Entering an Associateship: Tips and FAQs
Two out of three dental graduates choose to enter an existing practice rather
than start their own. Why?
It’s less expensive than starting a new practice.
It’s transition friendly.
It’s less stressful than running a practice.
Entering an associateship is not an easy decision. You need to have a
thorough understanding of the agreement that you and the owner dentist enter.
These tips and frequently-asked questions will help you get the most of the
In general, what can I expect from an associateship?
A 2004 Survey by the American Dental Association Survey Center gathered the
following information on common aspects of associateships.
Compensation: On average, full-time associates were earning a net income of
$112,270 per year, $117,130 per year for specialists (based on national
Method of compensation: Varied by contract. Some dentists received an
annual salary while others received a percentage of production or an hourly
Benefits: Varied by contract. Some common benefits included health
insurance, malpractice insurance, paid vacation, paid membership dues in
organized dentistry and reimbursement for continuing education.
Duration: Terms range from 1 year to 10 years or more. The average term for
an agreement was 1.7 years.
Legal detail: The vast majority of contracts contained conditions for
contract termination, payment methods, and a “non-compete”
Other important components include:
A formal contract: Every associateship should involve a formal contract
between the prospective associate and the practitioner. The contract should
describe, in detail, legal elements such as the associate’s obligations,
remuneration and expenses, employer’s property, etc. As the next section shows,
it is vital to understand every aspect of this agreement.
An employment attorney: Graduates considering an associateship should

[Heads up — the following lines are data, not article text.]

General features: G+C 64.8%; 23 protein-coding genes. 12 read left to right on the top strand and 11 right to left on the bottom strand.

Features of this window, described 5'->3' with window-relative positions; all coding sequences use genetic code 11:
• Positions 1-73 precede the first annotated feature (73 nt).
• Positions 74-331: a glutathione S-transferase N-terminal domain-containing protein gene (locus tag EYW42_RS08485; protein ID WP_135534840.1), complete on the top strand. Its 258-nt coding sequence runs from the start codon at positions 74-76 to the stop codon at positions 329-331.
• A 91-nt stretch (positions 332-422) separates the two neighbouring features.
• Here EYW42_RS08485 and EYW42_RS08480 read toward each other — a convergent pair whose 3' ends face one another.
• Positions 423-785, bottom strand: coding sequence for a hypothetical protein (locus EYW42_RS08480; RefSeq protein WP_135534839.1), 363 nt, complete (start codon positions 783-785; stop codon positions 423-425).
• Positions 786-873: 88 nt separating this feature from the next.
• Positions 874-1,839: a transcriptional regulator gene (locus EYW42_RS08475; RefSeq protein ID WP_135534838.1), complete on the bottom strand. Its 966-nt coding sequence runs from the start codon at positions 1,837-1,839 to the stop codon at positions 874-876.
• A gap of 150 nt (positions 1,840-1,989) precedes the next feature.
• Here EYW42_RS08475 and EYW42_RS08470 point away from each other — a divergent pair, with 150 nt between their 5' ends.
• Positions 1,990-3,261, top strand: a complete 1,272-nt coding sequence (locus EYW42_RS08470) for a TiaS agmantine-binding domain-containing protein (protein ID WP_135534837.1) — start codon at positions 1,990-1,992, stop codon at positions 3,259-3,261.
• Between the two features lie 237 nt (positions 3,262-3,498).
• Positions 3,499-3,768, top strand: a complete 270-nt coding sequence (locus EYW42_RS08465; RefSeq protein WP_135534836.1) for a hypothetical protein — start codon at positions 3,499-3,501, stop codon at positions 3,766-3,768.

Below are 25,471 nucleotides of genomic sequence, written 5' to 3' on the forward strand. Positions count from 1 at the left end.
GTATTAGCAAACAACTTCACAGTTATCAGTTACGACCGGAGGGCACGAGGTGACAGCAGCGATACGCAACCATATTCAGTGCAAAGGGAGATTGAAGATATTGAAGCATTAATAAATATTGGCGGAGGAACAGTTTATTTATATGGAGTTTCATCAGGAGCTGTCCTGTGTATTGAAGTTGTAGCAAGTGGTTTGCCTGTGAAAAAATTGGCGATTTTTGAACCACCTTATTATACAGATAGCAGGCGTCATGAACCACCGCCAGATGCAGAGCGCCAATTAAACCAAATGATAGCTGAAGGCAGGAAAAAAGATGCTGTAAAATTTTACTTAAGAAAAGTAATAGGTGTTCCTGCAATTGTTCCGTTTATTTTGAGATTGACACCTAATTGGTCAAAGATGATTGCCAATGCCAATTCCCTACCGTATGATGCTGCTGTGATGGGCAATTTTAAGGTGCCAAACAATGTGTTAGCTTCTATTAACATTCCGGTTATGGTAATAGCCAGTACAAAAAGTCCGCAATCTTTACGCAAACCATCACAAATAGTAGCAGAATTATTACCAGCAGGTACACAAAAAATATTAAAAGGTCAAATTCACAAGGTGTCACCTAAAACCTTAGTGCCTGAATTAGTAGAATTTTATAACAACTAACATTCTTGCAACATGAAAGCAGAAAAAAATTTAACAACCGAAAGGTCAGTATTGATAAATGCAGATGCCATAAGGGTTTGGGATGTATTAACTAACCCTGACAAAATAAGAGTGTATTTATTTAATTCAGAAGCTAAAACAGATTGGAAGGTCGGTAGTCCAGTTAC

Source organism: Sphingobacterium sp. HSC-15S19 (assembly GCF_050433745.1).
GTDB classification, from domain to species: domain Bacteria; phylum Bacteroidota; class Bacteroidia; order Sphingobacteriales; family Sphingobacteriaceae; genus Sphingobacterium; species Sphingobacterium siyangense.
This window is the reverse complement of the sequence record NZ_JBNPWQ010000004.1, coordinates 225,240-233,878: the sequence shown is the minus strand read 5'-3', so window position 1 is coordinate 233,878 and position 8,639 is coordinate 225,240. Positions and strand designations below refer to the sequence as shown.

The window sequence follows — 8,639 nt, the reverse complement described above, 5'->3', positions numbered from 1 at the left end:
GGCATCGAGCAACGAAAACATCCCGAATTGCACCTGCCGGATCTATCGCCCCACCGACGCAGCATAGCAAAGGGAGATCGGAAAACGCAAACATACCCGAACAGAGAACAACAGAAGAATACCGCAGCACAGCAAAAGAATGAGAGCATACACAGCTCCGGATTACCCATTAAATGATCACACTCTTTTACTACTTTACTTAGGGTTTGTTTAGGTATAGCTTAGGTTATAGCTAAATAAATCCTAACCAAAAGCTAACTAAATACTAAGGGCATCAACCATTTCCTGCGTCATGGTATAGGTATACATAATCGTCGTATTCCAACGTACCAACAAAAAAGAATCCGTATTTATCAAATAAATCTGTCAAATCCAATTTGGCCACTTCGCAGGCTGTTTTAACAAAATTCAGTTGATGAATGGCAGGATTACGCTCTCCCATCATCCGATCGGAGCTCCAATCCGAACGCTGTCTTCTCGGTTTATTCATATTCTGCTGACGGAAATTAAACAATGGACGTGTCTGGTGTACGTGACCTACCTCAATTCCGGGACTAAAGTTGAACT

anticipate and hire an employment attorney to review the conditions of the
How should I evaluate an associateship contract?
Careful evaluation of the contract is critical. You do not want to rush into
the agreement and later discover that you dislike or were unaware of the
implications of its formal provisions. Common components you will encounter
include employee status; term and time of contract; remuneration and expenses;
obligations of associate; obligations of employer; termination of agreements;
non-competition and non-solicitation; potential buy-out; probationary period;
right of first refusal; and marketing materials. Be sure you understand each of
these elements. If necessary, consult a legal dictionary. Also, make sure you
have a legal advisor who can guide you through the contract and help you make a
decision that it is in your best interest.
What advice would other graduates who have undergone this procedure
Consult others with experience.
Contact dentists in your area to see associateship contracts they have
signed. Use successful contracts as a model for your own.
Consult a legal advisor who is familiar with evaluating dental
Learn to talk figures with people. Don’t be afraid to ask blunt questions
about your salary requirements and preferred methods of payment.
How can I search for an associateship?
Are there any other printed resources on associateships you would
Use the ADA Catalog
to order Associateships: A Guide for Owners and Prospective